- Gazania ‘New Day Red Stripe’ – This variety features a double layer of golden-yellow petals with dark-red stripes running down their centers, deepening to a reddish-brown near the flowers’ centers.
History and Origins of Gazania rigens
Gazania rigens are native to areas of the south and southwestern tip of Africa, including Cape Provinces, KwaZulu-Natal, Mozambique, Northern Provinces, and Swaziland.
Gazania rirgens Etymology
According to definitions from Oxford Languages, the origin of the genus name, Gazania, is a modern Latin adaptation, naming the genus of plants after the 15th-century Greek scholar, Theodorus Gaza. The specific name, rigens, is Latin for rigid, stiff, or unbending.
It’s not completely clear why Gazania rigens is commonly called the treasure flower. However, there are some theories. Some believe that the term treasure is associated with the gold color of the flowers, while others think it could be associated with the word gaza itself. In the Greek Lexicon of the New Testament, “gaza” (a word of Persian origin) refers to treasure, riches, and the royal treasury.
So, although the Gazania genus gets its “Gaza” from a person’s name, it may have become associated with the word gaza and treasure over time.
Uses and Benefits of Treasure Flowers
Gazania rigens is most commonly grown as an ornamental flower thanks to its vibrant blossoms and evergreen (in some climates) foliage. Due to its popularity in gardens, the plant has become naturalized in several areas of the world, reaching far beyond its native regions. Areas of naturalization include the Mediterranean, parts of Australia, the United Kingdom, France, Spain, Portugal, and parts of the United States.
It’s perfect for planting in containers and hanging baskets, garden beds, walkways, cottage gardens, borders, on slopes, banks, and in xeriscaping, thanks to its remarkable ability to tolerate drought.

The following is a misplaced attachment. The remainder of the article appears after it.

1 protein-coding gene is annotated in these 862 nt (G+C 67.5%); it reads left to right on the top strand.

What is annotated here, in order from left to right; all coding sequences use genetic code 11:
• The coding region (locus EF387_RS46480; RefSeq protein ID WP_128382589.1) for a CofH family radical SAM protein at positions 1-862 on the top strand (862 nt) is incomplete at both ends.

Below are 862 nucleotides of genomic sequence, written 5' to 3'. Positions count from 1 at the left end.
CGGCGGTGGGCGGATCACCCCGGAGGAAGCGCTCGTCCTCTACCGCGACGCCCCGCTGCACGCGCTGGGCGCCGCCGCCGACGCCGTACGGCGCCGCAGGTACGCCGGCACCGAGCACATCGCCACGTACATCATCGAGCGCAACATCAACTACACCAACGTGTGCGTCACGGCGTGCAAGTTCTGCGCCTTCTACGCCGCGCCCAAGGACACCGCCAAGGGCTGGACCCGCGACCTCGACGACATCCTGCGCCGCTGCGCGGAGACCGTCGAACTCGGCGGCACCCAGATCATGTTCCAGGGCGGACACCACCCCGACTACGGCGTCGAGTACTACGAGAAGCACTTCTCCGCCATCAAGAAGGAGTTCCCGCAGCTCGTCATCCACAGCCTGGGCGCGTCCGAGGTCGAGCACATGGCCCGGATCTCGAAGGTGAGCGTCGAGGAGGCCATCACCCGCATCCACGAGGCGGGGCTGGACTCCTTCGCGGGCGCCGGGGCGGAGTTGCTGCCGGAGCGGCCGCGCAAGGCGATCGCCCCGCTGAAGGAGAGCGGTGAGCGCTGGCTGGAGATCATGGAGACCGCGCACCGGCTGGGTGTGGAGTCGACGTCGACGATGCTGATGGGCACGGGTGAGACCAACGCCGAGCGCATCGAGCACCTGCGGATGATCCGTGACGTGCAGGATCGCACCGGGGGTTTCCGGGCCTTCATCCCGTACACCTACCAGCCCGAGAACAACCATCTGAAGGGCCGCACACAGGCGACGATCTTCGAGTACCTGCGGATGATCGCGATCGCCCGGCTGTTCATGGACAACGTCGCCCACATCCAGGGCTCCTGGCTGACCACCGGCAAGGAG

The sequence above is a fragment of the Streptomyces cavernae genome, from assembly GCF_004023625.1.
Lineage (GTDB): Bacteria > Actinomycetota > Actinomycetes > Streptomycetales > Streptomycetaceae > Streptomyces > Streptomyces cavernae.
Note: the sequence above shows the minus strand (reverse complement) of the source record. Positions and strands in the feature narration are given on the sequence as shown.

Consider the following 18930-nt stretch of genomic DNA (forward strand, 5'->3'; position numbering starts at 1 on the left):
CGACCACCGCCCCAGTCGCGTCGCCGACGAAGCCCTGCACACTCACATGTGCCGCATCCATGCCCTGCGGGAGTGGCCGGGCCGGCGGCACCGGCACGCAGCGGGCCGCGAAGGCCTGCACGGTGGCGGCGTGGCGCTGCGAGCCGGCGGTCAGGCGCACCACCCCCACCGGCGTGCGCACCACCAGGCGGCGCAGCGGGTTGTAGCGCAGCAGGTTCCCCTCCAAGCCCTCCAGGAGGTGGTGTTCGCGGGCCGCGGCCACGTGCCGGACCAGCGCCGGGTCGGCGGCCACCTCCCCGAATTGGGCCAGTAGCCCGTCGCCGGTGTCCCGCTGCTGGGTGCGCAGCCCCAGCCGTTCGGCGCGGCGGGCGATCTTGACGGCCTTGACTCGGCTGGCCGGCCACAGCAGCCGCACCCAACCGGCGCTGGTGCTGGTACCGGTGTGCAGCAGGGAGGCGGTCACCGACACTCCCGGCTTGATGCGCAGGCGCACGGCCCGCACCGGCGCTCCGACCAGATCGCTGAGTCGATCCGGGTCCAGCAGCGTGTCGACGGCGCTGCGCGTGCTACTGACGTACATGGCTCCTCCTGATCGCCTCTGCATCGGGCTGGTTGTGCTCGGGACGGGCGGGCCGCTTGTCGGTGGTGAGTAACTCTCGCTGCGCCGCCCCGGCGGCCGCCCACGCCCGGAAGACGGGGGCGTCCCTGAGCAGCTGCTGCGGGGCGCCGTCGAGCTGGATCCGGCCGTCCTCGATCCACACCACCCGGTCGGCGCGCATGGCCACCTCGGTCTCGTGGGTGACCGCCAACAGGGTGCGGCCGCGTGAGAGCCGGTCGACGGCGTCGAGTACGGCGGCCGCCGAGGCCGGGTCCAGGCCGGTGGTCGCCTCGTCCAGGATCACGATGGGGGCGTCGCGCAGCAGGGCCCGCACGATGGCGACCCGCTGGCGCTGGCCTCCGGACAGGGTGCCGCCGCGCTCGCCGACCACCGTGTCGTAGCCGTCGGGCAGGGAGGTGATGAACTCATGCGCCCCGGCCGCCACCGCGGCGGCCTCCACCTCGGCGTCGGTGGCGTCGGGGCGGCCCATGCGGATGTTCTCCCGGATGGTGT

Treasure flowers are also a good addition to a garden where you wish to attract pollinators such as butterflies and hummingbirds.
There is some history of certain species of Gazania being used historically for medicinal purposes. For example, it has been used as an anti-inflammatory and to treat toothache, headache, infertility, sore eyes, and pneumonia.
Additionally, there is evidence of it having been used to prevent miscarriage and being included in purgative preparations to induce vomiting. Although gazania flowers are not considered toxic, they cause significant gastrointestinal upset. So, ingesting them is not advised.
The Meaning, Symbolism, and Cultural Significance of Gazania Flowers
Gazania rigens Flower Meaning and Symbolism
Given Gazania rigens common name, treasure flower, it is not really surprising to learn that these flowers symbolize wealth, riches, good fortune, and treasure.
Treasure Flowers in the Language of Flowers
The treasure flower or Gazania rigens was conspicuously excluded from the various floriography (language of flowers) texts from the Victorian era. As a result, this flower was not assigned an official meaning in the language of flowers.
Although gazania flowers were not included in the Victorian language of flowers, some of its cousins from the Asteraceae plant family were assigned symbolic meanings in the floral communication system. These included aster (afterthought or variety), daisy (innocence), and sunflower (haughtiness or adoration).
Gazania Colors and Their Symbolic Meanings in the Language of Flowers